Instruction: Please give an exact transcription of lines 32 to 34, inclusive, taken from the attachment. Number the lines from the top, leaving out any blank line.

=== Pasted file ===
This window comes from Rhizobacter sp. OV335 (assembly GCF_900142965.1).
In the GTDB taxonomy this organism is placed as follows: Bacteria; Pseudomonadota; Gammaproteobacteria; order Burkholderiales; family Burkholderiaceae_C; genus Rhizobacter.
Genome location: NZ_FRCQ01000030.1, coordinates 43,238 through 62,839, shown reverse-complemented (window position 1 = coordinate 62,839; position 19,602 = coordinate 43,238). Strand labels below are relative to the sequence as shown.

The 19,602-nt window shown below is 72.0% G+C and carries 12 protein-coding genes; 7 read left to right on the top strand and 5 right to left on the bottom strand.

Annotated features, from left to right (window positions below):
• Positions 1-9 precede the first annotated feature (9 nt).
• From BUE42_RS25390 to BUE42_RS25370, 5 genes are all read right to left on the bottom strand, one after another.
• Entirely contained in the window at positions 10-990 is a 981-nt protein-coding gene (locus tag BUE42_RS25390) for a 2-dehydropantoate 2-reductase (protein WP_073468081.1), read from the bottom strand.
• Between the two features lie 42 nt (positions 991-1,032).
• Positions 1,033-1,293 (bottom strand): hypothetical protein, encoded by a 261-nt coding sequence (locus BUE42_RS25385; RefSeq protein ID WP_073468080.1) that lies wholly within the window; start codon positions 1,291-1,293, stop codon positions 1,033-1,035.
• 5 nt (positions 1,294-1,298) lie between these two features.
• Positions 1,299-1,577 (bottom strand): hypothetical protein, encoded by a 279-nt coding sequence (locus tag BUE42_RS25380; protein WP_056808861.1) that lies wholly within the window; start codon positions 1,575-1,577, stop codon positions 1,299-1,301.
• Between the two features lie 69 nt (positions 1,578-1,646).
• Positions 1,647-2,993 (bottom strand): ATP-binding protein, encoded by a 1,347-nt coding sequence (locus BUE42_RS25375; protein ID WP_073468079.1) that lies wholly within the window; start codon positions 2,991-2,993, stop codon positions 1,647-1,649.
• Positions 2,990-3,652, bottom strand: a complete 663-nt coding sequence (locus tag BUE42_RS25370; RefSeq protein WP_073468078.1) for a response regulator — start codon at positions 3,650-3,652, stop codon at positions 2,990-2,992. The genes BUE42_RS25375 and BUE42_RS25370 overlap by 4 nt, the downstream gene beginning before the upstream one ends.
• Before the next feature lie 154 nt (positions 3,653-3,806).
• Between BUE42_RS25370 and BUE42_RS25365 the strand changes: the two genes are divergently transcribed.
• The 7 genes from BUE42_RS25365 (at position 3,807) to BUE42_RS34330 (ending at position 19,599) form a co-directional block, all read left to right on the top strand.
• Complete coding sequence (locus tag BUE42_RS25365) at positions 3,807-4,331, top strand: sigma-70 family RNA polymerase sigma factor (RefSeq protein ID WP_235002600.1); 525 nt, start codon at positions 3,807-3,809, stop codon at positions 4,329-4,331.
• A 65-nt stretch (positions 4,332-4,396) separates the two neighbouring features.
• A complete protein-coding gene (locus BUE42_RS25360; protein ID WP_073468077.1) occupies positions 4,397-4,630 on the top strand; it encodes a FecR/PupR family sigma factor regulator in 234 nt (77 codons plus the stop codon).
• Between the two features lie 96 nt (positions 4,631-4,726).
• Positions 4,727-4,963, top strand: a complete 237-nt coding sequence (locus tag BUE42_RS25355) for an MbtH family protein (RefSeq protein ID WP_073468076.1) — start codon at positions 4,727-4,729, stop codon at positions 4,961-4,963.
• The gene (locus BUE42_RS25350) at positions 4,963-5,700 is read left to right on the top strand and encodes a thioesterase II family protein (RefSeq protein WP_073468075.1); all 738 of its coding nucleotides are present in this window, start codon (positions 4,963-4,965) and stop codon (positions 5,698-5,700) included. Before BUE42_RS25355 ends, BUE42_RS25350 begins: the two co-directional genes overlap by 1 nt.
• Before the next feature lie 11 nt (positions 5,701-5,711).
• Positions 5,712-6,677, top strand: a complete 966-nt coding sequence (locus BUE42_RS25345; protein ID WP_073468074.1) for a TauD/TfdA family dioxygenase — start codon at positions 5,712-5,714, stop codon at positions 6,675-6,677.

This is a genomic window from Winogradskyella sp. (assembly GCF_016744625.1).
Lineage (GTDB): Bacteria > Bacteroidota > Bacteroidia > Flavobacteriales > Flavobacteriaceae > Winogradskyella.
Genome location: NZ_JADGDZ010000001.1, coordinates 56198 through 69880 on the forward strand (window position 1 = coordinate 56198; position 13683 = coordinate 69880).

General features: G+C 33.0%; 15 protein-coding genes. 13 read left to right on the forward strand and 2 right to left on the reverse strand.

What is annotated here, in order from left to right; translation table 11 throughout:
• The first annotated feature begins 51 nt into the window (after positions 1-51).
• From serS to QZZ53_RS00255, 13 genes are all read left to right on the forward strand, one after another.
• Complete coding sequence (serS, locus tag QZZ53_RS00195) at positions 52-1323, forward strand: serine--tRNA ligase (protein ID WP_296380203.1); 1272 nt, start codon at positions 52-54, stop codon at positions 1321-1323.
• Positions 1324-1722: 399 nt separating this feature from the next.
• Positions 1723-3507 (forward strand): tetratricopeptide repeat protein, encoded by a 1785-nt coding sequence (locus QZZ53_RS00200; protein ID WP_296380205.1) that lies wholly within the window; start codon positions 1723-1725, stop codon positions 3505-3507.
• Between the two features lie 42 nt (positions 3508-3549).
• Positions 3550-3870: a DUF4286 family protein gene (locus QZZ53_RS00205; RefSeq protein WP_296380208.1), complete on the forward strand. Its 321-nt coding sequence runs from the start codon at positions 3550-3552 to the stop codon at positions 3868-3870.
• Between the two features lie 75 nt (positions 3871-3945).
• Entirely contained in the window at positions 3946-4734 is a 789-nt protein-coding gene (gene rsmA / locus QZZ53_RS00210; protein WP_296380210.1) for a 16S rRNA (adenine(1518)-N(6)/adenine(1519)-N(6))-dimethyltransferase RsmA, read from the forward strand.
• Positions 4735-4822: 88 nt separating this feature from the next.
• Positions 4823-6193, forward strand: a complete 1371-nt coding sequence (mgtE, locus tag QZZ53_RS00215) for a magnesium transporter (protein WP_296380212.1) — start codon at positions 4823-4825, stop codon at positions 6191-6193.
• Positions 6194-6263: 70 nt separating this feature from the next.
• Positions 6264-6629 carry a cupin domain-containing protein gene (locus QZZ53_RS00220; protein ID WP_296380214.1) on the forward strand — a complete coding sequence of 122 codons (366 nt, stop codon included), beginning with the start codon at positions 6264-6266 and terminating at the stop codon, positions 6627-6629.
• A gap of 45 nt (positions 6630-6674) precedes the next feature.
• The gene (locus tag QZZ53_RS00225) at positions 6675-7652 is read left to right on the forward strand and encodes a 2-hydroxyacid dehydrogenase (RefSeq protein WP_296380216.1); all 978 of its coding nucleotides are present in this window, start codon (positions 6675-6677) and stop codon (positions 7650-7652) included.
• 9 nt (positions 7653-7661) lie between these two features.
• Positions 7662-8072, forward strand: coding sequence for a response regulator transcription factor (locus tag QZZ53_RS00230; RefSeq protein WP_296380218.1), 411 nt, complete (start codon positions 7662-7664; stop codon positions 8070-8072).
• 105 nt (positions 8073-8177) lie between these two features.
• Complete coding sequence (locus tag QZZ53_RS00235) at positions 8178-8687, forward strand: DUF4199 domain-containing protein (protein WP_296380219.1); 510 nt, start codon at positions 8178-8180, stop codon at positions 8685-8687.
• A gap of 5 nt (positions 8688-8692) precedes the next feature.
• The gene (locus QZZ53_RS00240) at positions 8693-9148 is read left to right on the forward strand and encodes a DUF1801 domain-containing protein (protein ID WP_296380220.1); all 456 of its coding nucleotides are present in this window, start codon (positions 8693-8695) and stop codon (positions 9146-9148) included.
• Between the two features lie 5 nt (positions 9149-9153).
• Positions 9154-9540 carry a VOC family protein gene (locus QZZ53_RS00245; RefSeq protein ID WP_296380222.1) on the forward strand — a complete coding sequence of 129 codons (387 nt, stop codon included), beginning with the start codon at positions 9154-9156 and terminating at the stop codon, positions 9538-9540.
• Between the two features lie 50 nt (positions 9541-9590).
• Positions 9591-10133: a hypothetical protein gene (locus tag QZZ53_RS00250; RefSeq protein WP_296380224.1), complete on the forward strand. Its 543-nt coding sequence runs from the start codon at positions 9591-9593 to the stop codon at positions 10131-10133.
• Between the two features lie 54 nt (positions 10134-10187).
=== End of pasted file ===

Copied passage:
• The first annotated feature begins 51 nt into the window (after positions 1-51).
• From serS to QZZ53_RS00255, 13 genes are all read left to right on the forward strand, one after another.
• Complete coding sequence (serS, locus tag QZZ53_RS00195) at positions 52-1323, forward strand: serine--tRNA ligase (protein ID WP_296380203.1); 1272 nt, start codon at positions 52-54, stop codon at positions 1321-1323.